This is good news for marginalized and underrepresented sectors in Congress under the proposed shift to a federal system of government.
The “Draft Constitution for a Strong and Indissoluble Republic” crafted by the Constitutional Committee established by President Rodrigo Duterte to revise the 1987 Constitution proposes to double the number of party-list representatives in the House from 20 percent to 40 percent of all seats.
This is a sound proposal as it would allow marginalized sectors to seek and obtain greater representation in Congress.
The 1987 Constitution limits the members of the House of Representatives to no more than 250, unless otherwise fixed by law, with 20 percent of the seats reserved for party-list representatives.
At present, there are 292 sitting House members, with 233 elected by congressional district (80 percent) and 59 party-list representatives voted nationwide (20 percent).
The actual number of House seats has surpassed 250 since 1987 on account of the passage of laws creating new congressional districts in provinces or cities with rapidly increasing populations.
The draft Constitution seeks to increase the number of House seats “to no more than 400, unless otherwise provided by law,” with 40 percent or up to 160 seats reserved for party-list representatives.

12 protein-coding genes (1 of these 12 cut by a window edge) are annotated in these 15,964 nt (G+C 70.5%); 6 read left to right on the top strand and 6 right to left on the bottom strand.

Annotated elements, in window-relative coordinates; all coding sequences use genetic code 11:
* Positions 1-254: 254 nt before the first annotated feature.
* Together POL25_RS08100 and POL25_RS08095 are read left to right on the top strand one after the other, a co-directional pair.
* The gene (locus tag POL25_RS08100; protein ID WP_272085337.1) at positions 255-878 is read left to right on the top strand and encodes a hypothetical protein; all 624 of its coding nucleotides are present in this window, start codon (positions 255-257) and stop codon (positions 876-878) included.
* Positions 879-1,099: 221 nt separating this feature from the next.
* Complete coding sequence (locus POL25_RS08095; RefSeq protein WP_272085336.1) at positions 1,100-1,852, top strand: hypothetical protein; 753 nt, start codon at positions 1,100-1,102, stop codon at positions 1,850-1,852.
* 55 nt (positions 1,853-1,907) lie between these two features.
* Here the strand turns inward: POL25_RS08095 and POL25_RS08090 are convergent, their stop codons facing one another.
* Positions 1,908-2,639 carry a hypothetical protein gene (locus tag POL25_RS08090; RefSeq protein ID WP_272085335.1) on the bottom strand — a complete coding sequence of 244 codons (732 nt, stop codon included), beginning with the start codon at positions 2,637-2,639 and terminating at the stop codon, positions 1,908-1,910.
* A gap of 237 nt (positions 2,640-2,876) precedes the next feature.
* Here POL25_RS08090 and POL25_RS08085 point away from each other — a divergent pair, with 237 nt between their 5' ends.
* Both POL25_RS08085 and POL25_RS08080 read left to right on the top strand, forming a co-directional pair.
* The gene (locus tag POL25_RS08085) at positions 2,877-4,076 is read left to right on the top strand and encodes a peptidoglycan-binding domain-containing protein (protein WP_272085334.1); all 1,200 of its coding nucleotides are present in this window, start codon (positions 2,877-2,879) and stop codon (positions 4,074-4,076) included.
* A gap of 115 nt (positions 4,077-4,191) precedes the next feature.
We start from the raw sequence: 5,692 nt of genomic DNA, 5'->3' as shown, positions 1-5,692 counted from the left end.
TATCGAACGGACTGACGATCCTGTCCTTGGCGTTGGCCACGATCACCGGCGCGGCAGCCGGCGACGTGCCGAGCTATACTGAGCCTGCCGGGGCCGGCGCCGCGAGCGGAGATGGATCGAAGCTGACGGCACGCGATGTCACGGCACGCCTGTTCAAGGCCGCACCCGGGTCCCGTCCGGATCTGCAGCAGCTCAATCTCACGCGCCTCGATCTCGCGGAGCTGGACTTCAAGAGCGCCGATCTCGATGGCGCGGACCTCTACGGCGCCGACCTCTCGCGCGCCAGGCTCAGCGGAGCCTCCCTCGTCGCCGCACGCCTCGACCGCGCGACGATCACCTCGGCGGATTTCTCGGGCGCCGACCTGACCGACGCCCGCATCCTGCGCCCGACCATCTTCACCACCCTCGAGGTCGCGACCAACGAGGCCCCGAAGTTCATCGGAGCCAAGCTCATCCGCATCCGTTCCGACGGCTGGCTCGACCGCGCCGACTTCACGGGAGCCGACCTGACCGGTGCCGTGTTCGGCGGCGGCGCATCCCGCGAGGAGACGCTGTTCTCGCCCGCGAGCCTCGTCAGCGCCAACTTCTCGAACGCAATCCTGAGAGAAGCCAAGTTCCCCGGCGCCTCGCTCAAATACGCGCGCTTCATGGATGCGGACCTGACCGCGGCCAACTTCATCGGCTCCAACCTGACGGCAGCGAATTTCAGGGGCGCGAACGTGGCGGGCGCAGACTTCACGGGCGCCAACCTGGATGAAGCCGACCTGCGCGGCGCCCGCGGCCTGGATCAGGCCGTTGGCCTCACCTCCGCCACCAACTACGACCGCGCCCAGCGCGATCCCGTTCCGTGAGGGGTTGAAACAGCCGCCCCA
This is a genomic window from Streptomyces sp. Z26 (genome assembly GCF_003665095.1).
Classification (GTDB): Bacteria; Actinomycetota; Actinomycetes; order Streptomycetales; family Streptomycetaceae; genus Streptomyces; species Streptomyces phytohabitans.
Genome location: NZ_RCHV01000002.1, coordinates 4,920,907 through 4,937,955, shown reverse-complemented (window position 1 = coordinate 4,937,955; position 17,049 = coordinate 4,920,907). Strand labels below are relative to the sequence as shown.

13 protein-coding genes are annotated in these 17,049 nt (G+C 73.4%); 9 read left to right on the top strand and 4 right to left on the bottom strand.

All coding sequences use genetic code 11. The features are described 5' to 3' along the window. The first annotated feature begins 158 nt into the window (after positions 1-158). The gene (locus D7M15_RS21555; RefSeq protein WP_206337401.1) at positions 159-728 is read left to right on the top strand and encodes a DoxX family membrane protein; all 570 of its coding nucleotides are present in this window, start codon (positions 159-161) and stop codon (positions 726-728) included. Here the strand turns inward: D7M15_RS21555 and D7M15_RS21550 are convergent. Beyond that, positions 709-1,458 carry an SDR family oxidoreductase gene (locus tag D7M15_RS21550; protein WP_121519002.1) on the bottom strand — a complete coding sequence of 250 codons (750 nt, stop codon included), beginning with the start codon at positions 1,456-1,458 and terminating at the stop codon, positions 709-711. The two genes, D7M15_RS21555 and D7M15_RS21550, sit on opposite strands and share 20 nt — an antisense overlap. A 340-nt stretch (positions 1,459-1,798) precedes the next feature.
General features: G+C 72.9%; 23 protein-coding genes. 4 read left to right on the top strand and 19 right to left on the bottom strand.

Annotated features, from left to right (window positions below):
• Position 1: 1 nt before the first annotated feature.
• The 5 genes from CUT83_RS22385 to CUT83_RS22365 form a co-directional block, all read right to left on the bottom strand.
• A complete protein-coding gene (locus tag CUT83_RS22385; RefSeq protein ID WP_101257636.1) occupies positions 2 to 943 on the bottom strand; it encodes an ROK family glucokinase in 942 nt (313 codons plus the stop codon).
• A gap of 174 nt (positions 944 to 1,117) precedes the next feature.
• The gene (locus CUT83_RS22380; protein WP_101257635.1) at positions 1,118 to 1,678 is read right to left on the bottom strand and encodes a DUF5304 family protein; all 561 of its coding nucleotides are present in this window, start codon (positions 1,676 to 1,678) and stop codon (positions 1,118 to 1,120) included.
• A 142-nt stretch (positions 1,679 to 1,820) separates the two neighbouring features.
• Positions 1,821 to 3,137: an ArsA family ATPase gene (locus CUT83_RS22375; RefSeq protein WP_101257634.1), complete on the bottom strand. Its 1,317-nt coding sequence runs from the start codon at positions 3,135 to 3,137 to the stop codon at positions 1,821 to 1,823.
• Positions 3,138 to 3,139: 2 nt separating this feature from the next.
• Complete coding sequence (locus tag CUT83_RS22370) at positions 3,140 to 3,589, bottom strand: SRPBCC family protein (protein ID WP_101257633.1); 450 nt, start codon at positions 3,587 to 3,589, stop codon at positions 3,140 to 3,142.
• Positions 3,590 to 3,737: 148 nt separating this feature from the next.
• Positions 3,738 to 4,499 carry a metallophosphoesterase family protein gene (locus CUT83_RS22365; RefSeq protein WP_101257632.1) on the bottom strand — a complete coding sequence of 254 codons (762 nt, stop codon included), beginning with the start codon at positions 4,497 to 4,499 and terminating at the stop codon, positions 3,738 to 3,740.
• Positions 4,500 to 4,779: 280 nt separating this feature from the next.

Under the draft charter, five sectors – labor, farmers, urban poor, indigenous peoples and fisherfolk – would be given increased proportional representation, with up to 80 seats reserved for them initially.
The draft charter provides that for three consecutive terms following its ratification, one half of the seats set aside for parties voted under the proportional representation system shall be reserved for the five sectors provided that they organize themselves as parties or coalitions of parties. The other half of the total seats allocated for proportional representation shall be open to all other political parties or coalitions.
We fully support greater participation by the basic sectors in lawmaking as this would lend substance to participatory democracy in the country.